Informed investors make better clients

By Kanupriya Vashisht | June 11, 2009 | Last updated on June 11, 2009
2 min read

Advisors might feel more empowered when hapless clients let them make all their financial decisions, but the simple fact is: Everyone benefits from more educated consumers.

This was the recurring refrain at the Financial Literacy Forum on Wednesday, organized by the Investment Funds Institute of Canada (IFIC), where a panel of regulators and educators discussed ways to disseminate financial basics — not just to diehard investors, but to disengaged consumers as well.

Tom Hamza, president of the Investor Education Fund, said there’s a mass of information out there but it’s largely irrelevant unless properly contextualized. “It must be the right message, through the right medium, and focused at the right people.”

Therefore, launching an effective communication campaign isn’t a simple matter of starting a blog, sending out an email blast, or printing pamphlets. Financial education, Hamza underscores, must be packaged in a way that interests even the disinterested.

Tweeting about retirement planning, for example, is not the right medium for 60-year-olds, just as printing pamphlets won’t cut it with the 25-year-olds.

And it’s a myth that financial information is always staid. Poland found a fun way to focus its citizens on finance by creating a game show that leveraged media and television personalities and asked participants basic finance questions.

When it comes to Canada, however, Patricia Bowles, director of communications and education for the BCSC, says provincial educators do not consider financial literacy fundamental, except in British Columbia.

The numbers speak for themselves:

• fewer than 20% of Canadians have had any financial literacy training; • almost 30% have no savings at all; • almost 60% have no financial plan; • about 50% don’t research their investments; • one in three can’t explain risk; and • fewer than 50% have a financial advisor.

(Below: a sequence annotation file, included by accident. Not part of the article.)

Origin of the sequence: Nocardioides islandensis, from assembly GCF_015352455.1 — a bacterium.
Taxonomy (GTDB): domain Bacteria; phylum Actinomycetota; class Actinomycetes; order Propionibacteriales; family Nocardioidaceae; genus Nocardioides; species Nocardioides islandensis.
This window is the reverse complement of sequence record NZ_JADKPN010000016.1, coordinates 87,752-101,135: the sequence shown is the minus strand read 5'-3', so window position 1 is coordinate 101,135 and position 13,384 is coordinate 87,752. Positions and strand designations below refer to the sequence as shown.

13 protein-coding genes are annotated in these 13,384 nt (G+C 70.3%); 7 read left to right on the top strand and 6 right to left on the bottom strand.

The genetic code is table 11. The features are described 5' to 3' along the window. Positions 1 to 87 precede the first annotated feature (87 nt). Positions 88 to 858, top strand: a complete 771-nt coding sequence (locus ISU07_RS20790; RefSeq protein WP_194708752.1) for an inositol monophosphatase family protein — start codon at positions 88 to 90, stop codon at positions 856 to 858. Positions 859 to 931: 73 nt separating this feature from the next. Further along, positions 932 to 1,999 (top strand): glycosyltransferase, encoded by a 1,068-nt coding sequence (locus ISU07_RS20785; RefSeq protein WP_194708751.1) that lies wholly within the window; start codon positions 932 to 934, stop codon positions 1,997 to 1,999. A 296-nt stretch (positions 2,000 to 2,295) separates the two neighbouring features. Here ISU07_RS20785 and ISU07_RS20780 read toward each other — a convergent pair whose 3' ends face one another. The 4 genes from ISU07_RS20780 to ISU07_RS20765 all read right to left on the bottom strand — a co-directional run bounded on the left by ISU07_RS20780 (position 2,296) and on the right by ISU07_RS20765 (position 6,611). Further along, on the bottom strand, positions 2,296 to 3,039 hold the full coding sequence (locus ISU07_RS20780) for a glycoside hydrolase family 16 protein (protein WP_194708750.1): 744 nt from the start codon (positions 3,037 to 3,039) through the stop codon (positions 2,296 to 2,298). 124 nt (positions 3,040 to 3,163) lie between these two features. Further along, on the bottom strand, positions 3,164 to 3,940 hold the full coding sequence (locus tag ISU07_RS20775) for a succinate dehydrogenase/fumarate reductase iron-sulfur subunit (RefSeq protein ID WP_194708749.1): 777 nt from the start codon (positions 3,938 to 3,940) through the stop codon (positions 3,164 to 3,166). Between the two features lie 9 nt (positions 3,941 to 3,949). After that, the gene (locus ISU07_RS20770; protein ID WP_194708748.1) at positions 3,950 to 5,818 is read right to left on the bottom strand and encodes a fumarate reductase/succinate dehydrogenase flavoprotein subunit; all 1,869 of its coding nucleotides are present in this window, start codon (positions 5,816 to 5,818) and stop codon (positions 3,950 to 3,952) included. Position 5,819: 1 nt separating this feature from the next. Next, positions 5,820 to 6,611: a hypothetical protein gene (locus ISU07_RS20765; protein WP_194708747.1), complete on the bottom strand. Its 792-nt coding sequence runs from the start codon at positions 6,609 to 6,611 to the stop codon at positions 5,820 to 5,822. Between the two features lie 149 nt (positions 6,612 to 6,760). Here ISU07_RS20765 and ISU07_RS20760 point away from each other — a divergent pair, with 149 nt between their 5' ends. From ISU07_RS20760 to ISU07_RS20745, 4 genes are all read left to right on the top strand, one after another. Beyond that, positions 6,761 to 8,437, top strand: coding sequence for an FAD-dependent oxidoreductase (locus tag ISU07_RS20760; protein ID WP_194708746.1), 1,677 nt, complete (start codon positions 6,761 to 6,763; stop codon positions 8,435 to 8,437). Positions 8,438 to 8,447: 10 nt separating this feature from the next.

An estimated 1.1 million Canadians have been victims of investment fraud and of these, 25% are repeat victims.

Despite the importance of financial literacy, it isn’t enough, notes Steven Garmaise, associate director of the Foundation for the Advancement of Investor Rights (FAIR) Canada. “It isn’t a panacea. The ultimate responsibility remains with the industry and regulators.”

According to Garmaise, due to the industry’s “if a product can be sold, it should be sold” attitude, even sophisticated investors find themselves holding products that are over-leveraged and far too volatile.

He takes exception to misleading advertising. “Ads mustn’t imply a fiduciary responsibility where there’s none.”

Since the start of this downturn, there has been a 35% rise in client complaints to IIROC; 21% increase in complaints to MFDA; and a 43% spike in complaints to OBSI.

Mackenzie consultant Andrew Dorrington says the industry needs to beef up its investor protection. “The fiduciary responsibility is on sales to make violations of suitability subject to more painful consequences — at least more than just a slap on the wrist.

“In the end it all comes down to one thing: It’s not about us, it’s about the investor,” Dorrington says. He believes the industry can change overnight if the burden of proof — proof of objectivity; proof of due consideration of circumstances; and proof of appropriate advice — is on the advisor.


Kanupriya Vashisht